Once again, the Conservation Voters of New Mexico Education Fund came before the McKinley County Board of Commissioners to implore the board to support its efforts to create a Blue Ribbon Uranium Task Force in McKinley County.
For years, the CVNMEF has requested support from the commission and, while the commission has pledged their support of the creation of the task force, it ends there. It seems there has always been a great misunderstanding when it comes to what exactly the board pledged to do.
Commissioners and County Manager Anthony Dimas have always said that the task force has their support, however, serving on the task force is something they won’t do.
Meanwhile, advocates of CVNMEF and supporters request that the commission do more and claim that the commission had promised to serve on the task force.
This back and forth has carried on for years and we’d like to see it resolved.
During the July 30 meeting, Commissioner Billy Moore said while he supports the task force’s efforts, he would like to see less “activism” and more education on both sides of uranium development. Moore said he was confused about the purpose of the task force stating that he saw it more as a collected effort to protest uranium mining.
“I’m concerned about the activism,” Moore said. “When I first looked at the Blue Ribbon Task force, I thought it would be more about education and looking at both sides of uranium development and not just the bad side of it.”
Moore then went on to cite that there are always dangers when it comes to developing natural resources, but that it’s not always “all bad.” He suggested that the task force look at both sides, rather than just be one-sided.
Presenter and supporter of the Blue Ribbon Task Force, Jenene Yazzie, said the task force’s main goal is to create a collaborated effort to educate and inform the general public of the adverse effects uranium mining has had on residents of McKinley County. Yazzie addressed the board, stating that the collected effort has been spurred on the behalf of impacted communities.
“We know that historic uranium development, both min ing and milling has caused significant damage to our coun ty’s natural resources, especially to our air, water and soil,” Yazzie said. “We know that, despite technological advancements, contemporary uranium development still has a poor record of preventing and cleaning up radioactive and toxic contamination. We are still saddled with sites that have not been remedied.”
Commissioner Bill Lee noted that while there are benefits of uranium development, the adverse effects it has on our environment can last for decades. Lee reaffirmed his support of the formation of the task force and told Yazzie that county buildings are available should they need them.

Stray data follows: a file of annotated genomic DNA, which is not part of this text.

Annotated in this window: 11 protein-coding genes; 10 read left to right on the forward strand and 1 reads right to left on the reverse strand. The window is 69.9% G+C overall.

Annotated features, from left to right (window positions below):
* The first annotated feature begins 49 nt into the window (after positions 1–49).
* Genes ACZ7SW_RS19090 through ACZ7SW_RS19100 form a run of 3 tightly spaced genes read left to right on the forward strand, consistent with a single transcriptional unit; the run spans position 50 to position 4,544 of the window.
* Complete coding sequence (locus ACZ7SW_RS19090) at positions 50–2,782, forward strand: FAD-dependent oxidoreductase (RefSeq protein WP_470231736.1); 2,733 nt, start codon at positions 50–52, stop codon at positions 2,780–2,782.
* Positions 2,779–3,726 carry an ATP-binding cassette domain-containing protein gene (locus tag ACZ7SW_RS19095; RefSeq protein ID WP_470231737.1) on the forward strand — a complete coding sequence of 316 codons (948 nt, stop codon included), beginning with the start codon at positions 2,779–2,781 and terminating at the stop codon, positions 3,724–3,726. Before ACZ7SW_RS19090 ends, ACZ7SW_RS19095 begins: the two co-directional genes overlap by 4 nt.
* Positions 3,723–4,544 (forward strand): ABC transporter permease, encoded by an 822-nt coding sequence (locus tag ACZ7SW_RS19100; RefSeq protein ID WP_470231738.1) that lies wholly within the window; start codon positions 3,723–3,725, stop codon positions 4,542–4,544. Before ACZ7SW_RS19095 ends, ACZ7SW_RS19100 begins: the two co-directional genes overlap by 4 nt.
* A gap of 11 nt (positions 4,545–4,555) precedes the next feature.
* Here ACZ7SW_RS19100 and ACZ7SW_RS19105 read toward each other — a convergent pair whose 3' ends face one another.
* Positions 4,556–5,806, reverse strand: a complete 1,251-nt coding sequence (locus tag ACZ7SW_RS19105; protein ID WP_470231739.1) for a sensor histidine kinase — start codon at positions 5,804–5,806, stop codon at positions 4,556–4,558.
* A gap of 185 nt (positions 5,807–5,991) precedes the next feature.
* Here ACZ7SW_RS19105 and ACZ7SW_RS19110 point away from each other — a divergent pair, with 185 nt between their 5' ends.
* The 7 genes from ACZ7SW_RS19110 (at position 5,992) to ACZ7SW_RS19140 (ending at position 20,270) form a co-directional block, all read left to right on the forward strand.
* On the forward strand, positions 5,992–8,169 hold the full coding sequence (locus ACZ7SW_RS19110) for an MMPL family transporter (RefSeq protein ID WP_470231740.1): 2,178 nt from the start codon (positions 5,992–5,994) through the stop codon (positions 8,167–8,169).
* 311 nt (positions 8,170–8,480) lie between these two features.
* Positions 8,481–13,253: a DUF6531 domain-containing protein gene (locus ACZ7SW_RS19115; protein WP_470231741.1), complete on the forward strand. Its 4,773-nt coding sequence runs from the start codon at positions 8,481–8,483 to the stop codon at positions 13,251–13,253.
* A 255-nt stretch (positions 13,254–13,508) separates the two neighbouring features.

Lee then asked to be kept in the loop on any development regarding the task force stating that he was not getting their emails.
“For the past several months, this group has struggled to maintain meetings and members,” he said. “There’s been a lot of changes and I don’t know if I’m included in the emails, but I know that there’s been a reorganization in the group, so I would like to be included in updates. Cleanup of the sites must be done and I’m glad to see that you’re committed to collecting data, committed to this group, but I would like to see consistency in this group.”
Yazzie and Percy Anderson responded by saying that they have included Lee in all correspondence and have even visited him in his office once or twice before but they never seem to get a response from Lee. Anderson and Lee said they would ensure they have the other’s current email address.
“I would just really like to have this commission’s support,” Anderson said.
Lee said the commission has already pledged its support, but maintains the board will not create or run the task force.
There has been much confusion as to what the commission’s role is in the task force since they have pledged their support. We’d like to see this confusion cleared up once and for all so that the task force can carry out their research, data collection and outreach efforts for the benefit of the community. And if the involvement of county commissioners can help them do that, we’d like to see the commission take on a more involved role.
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